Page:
According to Reuters U.S. lawmakers are moving to consider new rules that could impose stricter federal regulations on cryptocurrencies and crypto assets. There are increasing calls from within the Senate and House of Representatives for action to address the risks posed by virtual currencies to investors and the financial system.
Even free-market Republican conservatives, normally wary of government red tape, said regulation could be needed if cryptocurrencies threaten the U.S. economy.
While many lawmakers agree tighter oversight is needed, there is no consensus yet in Congress on how to proceed. Some lawmakers say speculative investments should be classed as securities, others want digital currency transactions regulated as commodities. Digital assets currently fall into a jurisdictional grey area between the Securities and Exchange Commission (SEC), the Commodity Futures Trading Commission (CFTC), the Treasury Department, the Federal Reserve and individual states.
Republican Senator Mike Rounds, a Senate Banking Committee member said:
“There’s no question about the fact that there is a need for a regulatory framework,”
Most of the concern in Capitol Hill is focused on speculative trading and investing in cryptocurrencies, leading some lawmakers to push for digital assets to be regulated as securities and subject to the SEC’s investor protection rules.
“The SEC is properly the lead on the issue,” said Republican Representative Bill Huizenga, chairman of the House Financial Services Subcommittee on Capital Markets which will hold hearings on the issue in coming weeks.
Huizenga said the recent growth of the virtual currency market had made him more comfortable with more oversight.
“Six months ago, we didn’t see this explosion. The marketplace has changed,”
Carolyn Maloney, a Democratic senior member of the House Financial Services Committee, is another lawmaker advocating for direct oversight of digital assets by the SEC.
”A lot of people don’t realize there’s nothing backing these virtual currencies,”
Surging Interest, Volatility and Risk
Virtual currencies have existed for several years but speculation in them has recently ballooned, along with scams promising investors returns of over 1,000 percent in weeks. Hackers are also active in the sector, recently stealing $530 million of digital currency from Japanese exchange Coincheck.
Bitcoin, the best known virtual currency, lost over half its value earlier this year after surging more than 1,300 percent.
Representative Tom MacArthur, a House Financial Services Committee Republican said:
“We have to look carefully at all of the cryptocurrencies and make sure individuals don’t get taken advantage of,”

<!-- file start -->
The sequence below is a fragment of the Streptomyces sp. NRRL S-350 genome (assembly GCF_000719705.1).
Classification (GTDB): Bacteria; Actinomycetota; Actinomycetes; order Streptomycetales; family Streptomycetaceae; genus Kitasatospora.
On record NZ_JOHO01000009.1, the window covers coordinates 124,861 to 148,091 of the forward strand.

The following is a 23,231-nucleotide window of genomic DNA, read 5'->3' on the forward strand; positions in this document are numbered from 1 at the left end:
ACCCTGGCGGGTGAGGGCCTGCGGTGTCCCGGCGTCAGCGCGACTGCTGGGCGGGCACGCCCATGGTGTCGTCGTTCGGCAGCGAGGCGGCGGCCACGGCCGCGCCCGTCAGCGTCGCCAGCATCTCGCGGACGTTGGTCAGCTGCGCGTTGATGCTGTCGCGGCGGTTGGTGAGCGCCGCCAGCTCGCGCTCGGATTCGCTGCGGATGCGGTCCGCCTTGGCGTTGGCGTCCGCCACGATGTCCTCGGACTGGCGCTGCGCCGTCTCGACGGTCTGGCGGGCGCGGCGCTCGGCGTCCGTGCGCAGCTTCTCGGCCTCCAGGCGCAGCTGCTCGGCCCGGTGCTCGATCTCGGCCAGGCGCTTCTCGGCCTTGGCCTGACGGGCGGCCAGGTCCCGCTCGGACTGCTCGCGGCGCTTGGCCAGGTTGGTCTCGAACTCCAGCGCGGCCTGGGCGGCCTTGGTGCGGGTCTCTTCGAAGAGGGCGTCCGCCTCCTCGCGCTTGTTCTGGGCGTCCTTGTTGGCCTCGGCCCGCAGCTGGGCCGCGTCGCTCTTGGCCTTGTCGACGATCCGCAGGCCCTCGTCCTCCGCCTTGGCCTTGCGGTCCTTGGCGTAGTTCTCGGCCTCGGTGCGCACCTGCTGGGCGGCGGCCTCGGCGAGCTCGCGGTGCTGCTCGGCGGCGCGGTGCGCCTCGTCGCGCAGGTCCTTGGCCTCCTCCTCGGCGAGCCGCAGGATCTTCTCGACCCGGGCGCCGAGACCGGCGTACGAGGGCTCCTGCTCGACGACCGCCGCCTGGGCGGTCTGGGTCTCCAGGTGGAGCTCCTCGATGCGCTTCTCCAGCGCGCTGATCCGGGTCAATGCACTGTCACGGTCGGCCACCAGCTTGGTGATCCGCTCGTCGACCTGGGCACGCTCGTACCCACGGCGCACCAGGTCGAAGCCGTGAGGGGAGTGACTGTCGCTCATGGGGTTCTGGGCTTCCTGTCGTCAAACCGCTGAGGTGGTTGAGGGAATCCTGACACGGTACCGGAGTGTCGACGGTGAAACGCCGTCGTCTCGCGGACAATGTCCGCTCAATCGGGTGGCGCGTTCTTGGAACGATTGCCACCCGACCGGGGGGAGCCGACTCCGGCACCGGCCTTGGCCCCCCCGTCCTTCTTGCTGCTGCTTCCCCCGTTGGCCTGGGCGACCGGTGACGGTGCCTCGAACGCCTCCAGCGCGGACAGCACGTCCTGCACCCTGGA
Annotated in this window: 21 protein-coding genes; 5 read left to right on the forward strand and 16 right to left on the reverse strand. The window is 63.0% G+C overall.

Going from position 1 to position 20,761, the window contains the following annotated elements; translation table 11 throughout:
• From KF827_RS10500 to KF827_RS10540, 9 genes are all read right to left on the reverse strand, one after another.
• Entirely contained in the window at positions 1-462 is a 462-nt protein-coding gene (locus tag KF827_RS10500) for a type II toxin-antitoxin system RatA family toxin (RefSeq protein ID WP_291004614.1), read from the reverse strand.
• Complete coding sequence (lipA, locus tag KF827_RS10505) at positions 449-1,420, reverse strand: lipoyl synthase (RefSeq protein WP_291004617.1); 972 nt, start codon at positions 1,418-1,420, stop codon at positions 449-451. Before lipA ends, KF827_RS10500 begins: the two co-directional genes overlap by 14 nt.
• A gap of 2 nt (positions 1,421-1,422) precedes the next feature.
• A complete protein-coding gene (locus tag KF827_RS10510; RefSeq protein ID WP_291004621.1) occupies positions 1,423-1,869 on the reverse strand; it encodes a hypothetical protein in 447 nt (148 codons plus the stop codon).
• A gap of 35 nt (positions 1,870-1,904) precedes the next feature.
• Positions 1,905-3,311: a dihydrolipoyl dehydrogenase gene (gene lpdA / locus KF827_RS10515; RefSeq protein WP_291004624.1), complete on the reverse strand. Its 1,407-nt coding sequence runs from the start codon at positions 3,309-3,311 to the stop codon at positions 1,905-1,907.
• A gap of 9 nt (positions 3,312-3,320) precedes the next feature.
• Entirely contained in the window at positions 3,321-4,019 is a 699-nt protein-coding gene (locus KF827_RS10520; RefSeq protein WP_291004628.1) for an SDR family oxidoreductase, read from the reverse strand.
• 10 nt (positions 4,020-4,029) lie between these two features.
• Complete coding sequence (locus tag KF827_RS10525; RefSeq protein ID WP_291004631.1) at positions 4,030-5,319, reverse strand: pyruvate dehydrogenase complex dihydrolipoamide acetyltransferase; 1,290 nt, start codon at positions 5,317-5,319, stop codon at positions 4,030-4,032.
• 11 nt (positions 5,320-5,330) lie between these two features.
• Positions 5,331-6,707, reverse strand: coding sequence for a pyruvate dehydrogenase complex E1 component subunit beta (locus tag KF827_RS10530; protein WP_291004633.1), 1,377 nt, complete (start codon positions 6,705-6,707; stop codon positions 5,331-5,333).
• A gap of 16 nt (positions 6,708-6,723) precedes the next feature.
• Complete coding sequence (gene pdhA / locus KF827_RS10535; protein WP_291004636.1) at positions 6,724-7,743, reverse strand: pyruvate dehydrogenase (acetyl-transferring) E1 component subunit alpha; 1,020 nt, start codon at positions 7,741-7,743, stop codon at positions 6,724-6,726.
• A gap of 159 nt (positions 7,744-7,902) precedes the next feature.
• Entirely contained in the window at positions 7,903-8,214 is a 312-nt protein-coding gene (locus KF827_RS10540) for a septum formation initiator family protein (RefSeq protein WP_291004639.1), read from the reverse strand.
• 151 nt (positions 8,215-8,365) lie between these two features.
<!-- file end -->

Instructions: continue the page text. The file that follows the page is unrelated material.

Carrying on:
Regulators globally have raised the alarm over cryptocurrencies, saying they may aid money laundering and terrorist financing, hurt consumers and undermine trust in the global financial system. France and Germany want cryptocurrencies on the agenda for the upcoming G20 meeting of the largest advanced and developing economies.
Republican Representative Dave Brat, a member of the conservative House Freedom Caucus said:
“I‘m a total free-marketer, so I don’t want to regulate. But if it’s a currency that could destabilize the whole economy, you’re going to have that conversation,”
The SEC and CFTC chairmen recently called for greater scrutiny of digital assets before the Senate Banking Committee. Members of the panel said the regulators will return to discuss how to move forward. The SEC is already cracking down on transactions known as initial coin offerings (ICOs), while the CFTC has identified digital assets as a commodity subject to its anti-fraud rules.
Peter Van Valkenburgh, director of research at the Coin Center, a member of the growing cryptocurrency lobby, said lawmakers need to distinguish between ICOs that operate like securities and other virtual currencies including bitcoin, which he described as a commodity like gold. Senator Rounds told Reuters there was an opportunity to regulate cryptocurrencies as both a security and a commodity.
But while lawmakers are keen to mitigate the risks digital assets may pose, they are also mindful of the need to protect innovation, including the underlying distributed ledger technology. Perhaps the most positive tone was adopted by Democratic Senator Chris Van Hollen, a member of the Senate Banking Committee.
“The goal here is to have rules of the road that protect consumers without trying to squash innovation.”